By Courtney Flatt, Northwest Public Radio
PENDLETON, Ore. — You can spot one of the Eastern Oregon’s newest renewable energy projects from Interstate 84. It doesn’t look like other wind projects east of the Cascades.
A single wind turbine rises over the Tamástslikt Cultural Institute on the Confederated Tribes of the Umatilla Indian Reservation.
The turbine blades gain momentum as the wind picks up. The tribes’ executive director, Dave Tovey, said this cultural institute turned out to be the perfect spot for the first turbine erected in Northwest Indian Country. The place where the tribes broke ground for the cultural institute is notoriously windy.
“A lot of our elders would just shake their heads as say, ‘You guys know, the wind always blows up there.’ We always thought, like Indian tribes, and like we do with so many other things here, we turn a seeming disadvantage into an advantage, or even an opportunity,” Tovey said.
Many Northwest tribes have been exploring ways to get more of their electricity from renewable sources that don’t pollute, like coal-fired power plants do, or harm fish — a concern when it comes to hydroelectric dams.
David Mullon is the chief counsel for the National Congress of American Indians, based in Washington, D.C. He said renewable energy is one way tribes can protect natural resources.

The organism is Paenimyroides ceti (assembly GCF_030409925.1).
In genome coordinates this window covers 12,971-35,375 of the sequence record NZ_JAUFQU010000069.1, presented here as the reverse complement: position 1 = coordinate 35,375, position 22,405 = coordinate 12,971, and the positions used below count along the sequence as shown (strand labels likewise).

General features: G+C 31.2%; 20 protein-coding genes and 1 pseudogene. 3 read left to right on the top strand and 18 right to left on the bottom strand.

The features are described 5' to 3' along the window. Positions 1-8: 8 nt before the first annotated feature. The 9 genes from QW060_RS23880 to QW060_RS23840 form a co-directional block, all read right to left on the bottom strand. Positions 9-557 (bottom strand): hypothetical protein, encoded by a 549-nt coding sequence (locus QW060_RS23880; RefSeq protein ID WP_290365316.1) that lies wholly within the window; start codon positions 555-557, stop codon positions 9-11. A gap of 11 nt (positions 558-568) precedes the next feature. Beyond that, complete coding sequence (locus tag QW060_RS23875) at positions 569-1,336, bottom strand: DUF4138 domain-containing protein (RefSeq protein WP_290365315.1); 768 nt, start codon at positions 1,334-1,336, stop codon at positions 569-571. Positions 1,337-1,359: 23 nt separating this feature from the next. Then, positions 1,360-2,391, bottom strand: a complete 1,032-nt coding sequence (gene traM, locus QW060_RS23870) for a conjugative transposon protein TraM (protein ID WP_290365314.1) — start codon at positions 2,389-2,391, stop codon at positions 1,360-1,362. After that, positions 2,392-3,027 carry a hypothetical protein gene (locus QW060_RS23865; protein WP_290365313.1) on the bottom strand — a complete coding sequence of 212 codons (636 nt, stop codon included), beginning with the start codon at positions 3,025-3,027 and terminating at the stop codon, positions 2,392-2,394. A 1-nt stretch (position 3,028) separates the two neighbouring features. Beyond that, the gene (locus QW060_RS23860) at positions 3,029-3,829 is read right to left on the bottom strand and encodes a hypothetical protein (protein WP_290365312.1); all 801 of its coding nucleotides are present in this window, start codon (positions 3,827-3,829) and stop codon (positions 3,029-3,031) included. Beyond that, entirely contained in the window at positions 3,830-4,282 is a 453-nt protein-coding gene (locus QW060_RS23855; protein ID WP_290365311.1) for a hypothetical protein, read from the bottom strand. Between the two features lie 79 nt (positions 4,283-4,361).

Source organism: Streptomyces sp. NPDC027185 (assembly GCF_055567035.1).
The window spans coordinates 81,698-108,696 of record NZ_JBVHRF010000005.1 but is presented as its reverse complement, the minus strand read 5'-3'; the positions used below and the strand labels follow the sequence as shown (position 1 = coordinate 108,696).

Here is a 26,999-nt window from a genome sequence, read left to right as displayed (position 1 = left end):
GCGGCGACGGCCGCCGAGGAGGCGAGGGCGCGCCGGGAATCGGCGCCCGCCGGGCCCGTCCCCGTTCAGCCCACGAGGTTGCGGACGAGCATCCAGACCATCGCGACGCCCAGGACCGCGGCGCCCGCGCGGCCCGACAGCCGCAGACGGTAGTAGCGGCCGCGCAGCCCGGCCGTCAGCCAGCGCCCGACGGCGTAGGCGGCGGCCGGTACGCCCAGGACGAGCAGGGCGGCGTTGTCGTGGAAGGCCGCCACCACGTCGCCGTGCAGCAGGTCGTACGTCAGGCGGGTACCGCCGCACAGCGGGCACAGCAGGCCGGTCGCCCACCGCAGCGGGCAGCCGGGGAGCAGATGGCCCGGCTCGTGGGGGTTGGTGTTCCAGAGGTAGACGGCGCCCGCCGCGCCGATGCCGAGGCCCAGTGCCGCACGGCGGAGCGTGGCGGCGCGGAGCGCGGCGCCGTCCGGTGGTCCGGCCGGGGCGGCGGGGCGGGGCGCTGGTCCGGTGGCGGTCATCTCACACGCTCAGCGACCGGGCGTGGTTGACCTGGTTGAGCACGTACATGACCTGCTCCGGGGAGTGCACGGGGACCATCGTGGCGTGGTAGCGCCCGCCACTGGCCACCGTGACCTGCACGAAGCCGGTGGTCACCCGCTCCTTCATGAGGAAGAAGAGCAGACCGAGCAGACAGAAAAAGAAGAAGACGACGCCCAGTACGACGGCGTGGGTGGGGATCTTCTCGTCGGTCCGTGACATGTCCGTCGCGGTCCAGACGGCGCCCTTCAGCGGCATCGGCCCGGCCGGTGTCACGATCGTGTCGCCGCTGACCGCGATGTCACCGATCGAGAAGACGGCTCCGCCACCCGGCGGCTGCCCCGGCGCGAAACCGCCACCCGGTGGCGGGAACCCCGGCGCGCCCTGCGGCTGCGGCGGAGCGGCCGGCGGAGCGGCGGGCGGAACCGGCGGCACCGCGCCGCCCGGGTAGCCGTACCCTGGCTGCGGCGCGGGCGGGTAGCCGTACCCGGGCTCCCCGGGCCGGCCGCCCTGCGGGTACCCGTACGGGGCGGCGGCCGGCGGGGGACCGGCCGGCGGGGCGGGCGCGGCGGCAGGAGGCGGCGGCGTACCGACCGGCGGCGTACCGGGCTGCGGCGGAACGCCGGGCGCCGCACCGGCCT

“A major portion of the tribal population is located on the reservation homelands. Protecting and conserving the resources on those very small places is an important consideration,” Mullon said.
There are plenty of examples in Northwest Indian Country: Idaho’s Nez Perce Tribe and Washington’s Yakama Nation are looking into generating electricity by burning woody debris in biomass plants. The Colville Tribes in Eastern Washington get energy from biomass and solar panels, too.
In Oregon, the turbine at the Tamástslikt Cultural Institute will generate about 25 percent of the building’s electricity.
Jess Nowland helps manage the building, which serves as a gathering place and museum for the Cayuse, Umatilla and Walla Walla tribes.
Before putting up the wind turbine, the tribes were working on conservation at the center. Nowland said they’ve reduced its energy consumption by about 70 percent, saving more than $700,000.
“The reality is that there are buildings everywhere that you can achieve this kind of savings on,” Nowland said.
This wind turbine is the beginning of renewable energy on the Umatilla reservation. Next up: the tribes plans to install solar panels at the cultural institute.